Click below to listen to our Consumerpedia podcast episode on what advocates say needs to be done so the airline industry stops failing its customers.

Delays. Cancelations. Lost luggage. It was a trifecta of trouble this summer for airline passengers who paid sky-high ticket prices—the highest in five years, according to Hopper—and all too often had their flights canceled at the last minute, or delayed for hours.

Checkbook agrees with other consumer advocates that U.S. airlines failed their customers by putting profits ahead of realistic schedules. The U.S. Department of Transportation could and should do far more to protect passengers.

“Air transportation this summer was just abominable,” said Charlie Leocha, president and co-founder of the consumer advocacy group Travelers United.

“It was outrageous,” said John Breyault, a vice president with the National Consumers League

“I can say without hesitation, this is the worst summer I’ve ever seen for customer service,” said Bill McGee, who’s been around the airline industry as an employee, writer, and passenger advocate for 37 years.

Millions of airline passengers had their travel plans disrupted or ruined by an airline industry that was not prepared to deal with the increased summer demand. On the worst days, up to seven percent of all domestic flights were canceled, according to FlightAware.

The 10 largest domestic airlines had 602,057 scheduled domestic flights in June, and canceled 3.1 percent  of them, or 18,473 flights, according to the DOT. By comparison, in June of 2019 (pre-pandemic), those same carriers had 694,469 scheduled flights and canceled 2.1 percent, or 14,667 flights.

American Airlines topped the list, canceling 4.4 percent of its flights this past June; Delta canceled 3.9 percent; and United canceled 3.5 percent.

The DOT was inundated with complaints: Passengers filed 5,862 complaints in June, up 35 percent from the 4,344 received in May, and up 270 percent from the 1,586 received in June of 2019.

Some airlines tried to blame bad weather and air traffic control problems, which were sometimes a factor. But in most cases, flights were canceled because of staffing issues that the airlines knew about in advance, said McGee, a senior fellow for aviation and travel at the American Economic Liberties Project, a nonprofit that works to fight monopolistic practices in the U.S. economy.

“I find it unforgiveable that the airlines canceled so many flights at the last minute when people were on the way to the airport. And it’s unforgiveable, quite frankly, that Transportation Secretary Pete Buttigieg hasn’t done more to protect us,” McGee told Checkbook.

In August, a frustrated Buttigieg sent a letter to airline executives, telling them the level of disruption Americans have experienced this year was “unacceptable.”

“As you know, these aren’t just numbers, these are missed birthday parties, graduations, time with loved ones and important meetings,” he wrote.

Buttigieg said passengers who experience cancelations and delays “deserve clear and transparent information” on the services the airline will provide “to address the expenses and inconveniences resulting from these disruptions.”

The secretary told the CEOs of the country’s 10 largest airlines that the DOT would publish a new information tool just before Labor Day to make it easy for passengers to see and compare what each carrier would do for them when a flight was delayed or canceled. He urged them to improve their customer service plans prior to the launch.

As a result, all but one of those 10 airlines upgraded their customer service policies. For example, prior to the Buttigieg letter, no airline unconditionally guaranteed meal vouchers or hotel rooms. Now, nine of the 10 guarantee meals and eight guarantee hotel accommodations when the airline causes the delay or cancelation.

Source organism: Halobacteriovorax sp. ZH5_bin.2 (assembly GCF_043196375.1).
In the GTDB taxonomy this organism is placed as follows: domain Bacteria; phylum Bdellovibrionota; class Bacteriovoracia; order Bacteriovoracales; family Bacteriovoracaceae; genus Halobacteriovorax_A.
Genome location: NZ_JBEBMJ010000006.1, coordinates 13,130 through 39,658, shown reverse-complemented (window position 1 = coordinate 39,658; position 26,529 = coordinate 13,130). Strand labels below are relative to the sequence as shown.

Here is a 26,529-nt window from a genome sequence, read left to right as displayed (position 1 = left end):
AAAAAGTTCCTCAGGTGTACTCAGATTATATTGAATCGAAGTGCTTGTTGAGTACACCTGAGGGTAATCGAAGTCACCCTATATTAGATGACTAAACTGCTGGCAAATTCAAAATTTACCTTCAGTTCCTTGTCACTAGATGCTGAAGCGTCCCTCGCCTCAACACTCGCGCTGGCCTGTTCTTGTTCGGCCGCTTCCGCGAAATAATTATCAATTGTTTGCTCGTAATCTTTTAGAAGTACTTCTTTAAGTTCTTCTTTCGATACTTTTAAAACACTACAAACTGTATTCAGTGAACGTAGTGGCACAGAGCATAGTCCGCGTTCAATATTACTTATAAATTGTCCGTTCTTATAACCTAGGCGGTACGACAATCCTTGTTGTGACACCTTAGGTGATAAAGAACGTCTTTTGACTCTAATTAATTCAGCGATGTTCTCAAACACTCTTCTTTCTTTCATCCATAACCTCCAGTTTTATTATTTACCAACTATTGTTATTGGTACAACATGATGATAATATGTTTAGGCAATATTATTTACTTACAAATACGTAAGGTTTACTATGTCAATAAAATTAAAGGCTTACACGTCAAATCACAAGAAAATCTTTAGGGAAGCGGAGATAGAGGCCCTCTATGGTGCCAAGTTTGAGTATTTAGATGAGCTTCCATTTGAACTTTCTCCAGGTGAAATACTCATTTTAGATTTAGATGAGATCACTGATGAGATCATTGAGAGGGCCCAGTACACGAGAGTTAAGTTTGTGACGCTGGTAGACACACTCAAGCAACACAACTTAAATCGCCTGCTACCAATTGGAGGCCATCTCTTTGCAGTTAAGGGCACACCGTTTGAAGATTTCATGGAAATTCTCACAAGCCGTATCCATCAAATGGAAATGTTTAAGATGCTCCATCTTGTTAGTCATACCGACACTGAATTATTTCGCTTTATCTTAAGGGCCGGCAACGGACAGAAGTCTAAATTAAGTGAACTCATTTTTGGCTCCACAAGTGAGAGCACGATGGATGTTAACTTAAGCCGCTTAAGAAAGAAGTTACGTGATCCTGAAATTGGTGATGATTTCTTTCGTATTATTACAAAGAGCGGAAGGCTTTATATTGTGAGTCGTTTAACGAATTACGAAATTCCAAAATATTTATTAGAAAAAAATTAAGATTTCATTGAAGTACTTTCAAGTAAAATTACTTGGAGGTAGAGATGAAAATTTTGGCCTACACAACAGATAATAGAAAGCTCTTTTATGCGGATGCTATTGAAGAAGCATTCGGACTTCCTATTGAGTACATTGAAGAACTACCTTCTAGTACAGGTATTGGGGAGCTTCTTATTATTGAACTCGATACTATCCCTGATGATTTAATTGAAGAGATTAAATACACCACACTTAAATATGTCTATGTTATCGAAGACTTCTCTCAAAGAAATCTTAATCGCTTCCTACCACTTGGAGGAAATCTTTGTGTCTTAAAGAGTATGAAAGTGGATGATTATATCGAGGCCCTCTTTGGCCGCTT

A Look at the New Interactive Flight Dashboard

The Airline Customer Service Dashboard, which launched on Sept. 2, shows what the 10 major U.S. airlines (and their regional operating partners) say they will do for passengers—if possible —when a delay or cancelation is the airline’s fault. This would include issues such as maintenance, equipment, or crew problems such as insufficient staffing. Disruptions resulting from bad weather or air traffic control are not considered to be the airline’s responsibility.

A few highlights of what customers can expect when a cancelation or delay is the airline’s fault:

  • Nine airlines (all but Allegiant) say they will give passengers meals or meal vouchers—not just snacks—when passengers have waited more than three hours. 
  • All 10 airlines say they will rebook passengers at no cost on other flights when original flights are canceled or there are “significant delays.”
  • Five airlines (America, Delta, Hawaiian, Jet Blue, and United) say they will try to rebook stranded passengers following cancelations with other partner airlines at no additional costs.

In most cases, these are service commitments for customers who request relief; they are not required by any federal rule or regulation. 

McGee called it “lipstick on a pig.” Only Delta has included its customer service guarantees in its “contract of carriage,” the legal agreement between the airline and the ticketholder.

The DOT Must Do More

While the clarifications and new presentation provided by the dashboard are a “step in the right direction,” the airlines “have lots of wiggle room before handing out amenities,” Travelers United’s Leocha said in a blog post. “It’s a shame that it took an entire summer and more than 100,000 complaints to shame DOT into action.” This post explains what each airline has promised to do for inconvenienced passengers.

Travelers United wants the DOT to require all airlines to include their customer service agreements in their contracts of carriage to make them enforceable. “Otherwise, they are merely a public relations ploy,” Leocha said.

Airlines must operate under far more consumer-friendly policies in Europe and Canada, where there are meaningful regulations that spell out what the airline must do if your flight is delayed or canceled.

When Refunds Are Required